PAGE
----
Tygart's Valley River Bridge to Wheeling, passes down the
river directly past the falls. The quality and abundance of
stone coal, iron ore- and other minerals, and quantity and qual-
ity of timber, together with the superior natural advantages for
manufacturing the same, are inducements sufficient to encou-
rage capitalists to purchase, and make one of the most profita-
ble investments that has been offered in theWestern country.
An indisputable title will be made, and possession given at
such a time as may be agreed upon. Persons disposed to pur-
chase would do well to examine the property and judge for
For particulars address or call upon E. W. TOWER, Esq.
Morgantown, Monongalia county, Vd. who will accompany pur-
chasers and show them the property, or to J. C. CUMMaNS, Esq.
Pittsburg, Pa. or to the subscriber.
Executrix and Devisee of the late W. W. Fetterman, Esq. dec'd.
Pittsburg, June 15, 1839. june 20-w4w
ARKANSAS.-3,000 acres of Cotton Land, and 100
This estate lies in Phillips county, in the State of Arkansas,
and is situated in Walnut bend, on the Mississippi river, twen-
ty-five mrles above the town of Helena-said to be the highest
river land in that region of country. It was upon this land that
the neighbors around drove their cattle to get food, and to save
them from the high waters of the year 1828. There are six
hundred acres cleared, and a portion of it has been cultivated
in corn two years, which has put it in excellent condition for
cotton the present year; for the, growth of which the soil is
peculiarly well adapted. The improvements are, an Overseer's
house, a first-rate Horse Mill, and fifteen good quarters forser-

vants. The clearing an the rest of the land is far easier, (the
worst having been gone through,) being less timbered, and most
of that Ash, which is rendered very valuable for its ready sale
at a well-located wood-yard, where several thousand cords may
be sold during the year. The Negroes were settled on the lan-
in the autumn of 1836, and are now considered acclimated.
Out of the hundred, there are seventy-six working hands,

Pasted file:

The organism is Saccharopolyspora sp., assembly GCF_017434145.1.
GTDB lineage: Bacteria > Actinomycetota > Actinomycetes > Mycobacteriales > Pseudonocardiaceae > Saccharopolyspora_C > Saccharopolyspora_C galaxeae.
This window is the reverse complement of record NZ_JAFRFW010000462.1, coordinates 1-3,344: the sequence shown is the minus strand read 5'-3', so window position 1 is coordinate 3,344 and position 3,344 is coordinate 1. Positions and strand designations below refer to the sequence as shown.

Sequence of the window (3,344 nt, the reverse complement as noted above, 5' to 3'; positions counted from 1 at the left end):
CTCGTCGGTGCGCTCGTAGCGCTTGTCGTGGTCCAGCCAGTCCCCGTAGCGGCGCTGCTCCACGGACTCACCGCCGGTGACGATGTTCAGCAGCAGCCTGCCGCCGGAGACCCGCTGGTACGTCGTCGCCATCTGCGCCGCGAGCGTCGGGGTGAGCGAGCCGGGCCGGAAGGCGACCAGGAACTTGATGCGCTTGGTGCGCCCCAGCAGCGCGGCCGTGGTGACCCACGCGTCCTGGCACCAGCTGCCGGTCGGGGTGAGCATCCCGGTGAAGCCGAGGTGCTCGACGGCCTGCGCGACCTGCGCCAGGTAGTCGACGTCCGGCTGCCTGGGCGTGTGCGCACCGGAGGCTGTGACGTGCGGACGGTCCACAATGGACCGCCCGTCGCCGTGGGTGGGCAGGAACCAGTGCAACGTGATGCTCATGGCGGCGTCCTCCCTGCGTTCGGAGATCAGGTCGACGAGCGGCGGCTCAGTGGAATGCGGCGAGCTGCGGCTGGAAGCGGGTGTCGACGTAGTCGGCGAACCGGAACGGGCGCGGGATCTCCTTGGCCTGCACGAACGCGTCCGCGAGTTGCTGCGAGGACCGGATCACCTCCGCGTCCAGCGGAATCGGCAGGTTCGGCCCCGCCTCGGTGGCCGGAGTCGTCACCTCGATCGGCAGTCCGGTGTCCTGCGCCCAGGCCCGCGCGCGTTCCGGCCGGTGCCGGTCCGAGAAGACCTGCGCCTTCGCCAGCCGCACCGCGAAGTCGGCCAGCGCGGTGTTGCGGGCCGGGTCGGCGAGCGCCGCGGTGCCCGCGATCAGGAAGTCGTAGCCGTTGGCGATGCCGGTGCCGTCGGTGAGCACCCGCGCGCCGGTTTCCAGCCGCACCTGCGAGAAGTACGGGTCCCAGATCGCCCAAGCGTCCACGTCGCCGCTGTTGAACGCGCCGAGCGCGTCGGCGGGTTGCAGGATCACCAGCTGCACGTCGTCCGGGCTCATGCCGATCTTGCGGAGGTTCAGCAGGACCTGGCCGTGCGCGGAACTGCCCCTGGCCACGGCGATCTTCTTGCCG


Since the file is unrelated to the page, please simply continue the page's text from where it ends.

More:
young, strong, and healthy, nearly equally divided as re-
gards sexes. Among them are carpenters, shoemakers, and
several good house servants. They are said, by judges, to com-
pare with any lot of Negroes that have ever been sent to the
Southern country. They have one great advantage over most
Negroes, a desideratum seldom to be met with in so large a
number, viz. that they have not been collected from various
places, but are in families, and have been raised together.
Por terms apply to JAMES KENT, near Pig Point, Anne
Arundel county, Maryland, or to JOSEPH KENT, who re-
sides on the premises. Letters for Joseph Kent should be di-
rected to Helena. feb 28-3t&wcptf
L AND FOR SALE.-The subscriber, wishing to re-
move to the West, offers for sale a desirable farm on
which he now resides, situated in Prince George's county,
Maryland, about four miles north of Bladensburg, and one mile
west of the railroad leading from Washington city to Baltimore,
it being part of a tract called Swowden's Discovery and part
of Friendship, containing together 188k acres, more or less, of
good and improvable soil, adapted to the growth of corn, tobac-
co, wheat, rye, and oats, with a sufficiency of wood and tim-
ber, a promising young orchard of apple and other fruit trees
now in full bearing, and one hundred apple trees planted out this
Spring; there is on the above premises a new and convenient
dwelling-house, one story and a halfhigh, two rooms and a pass-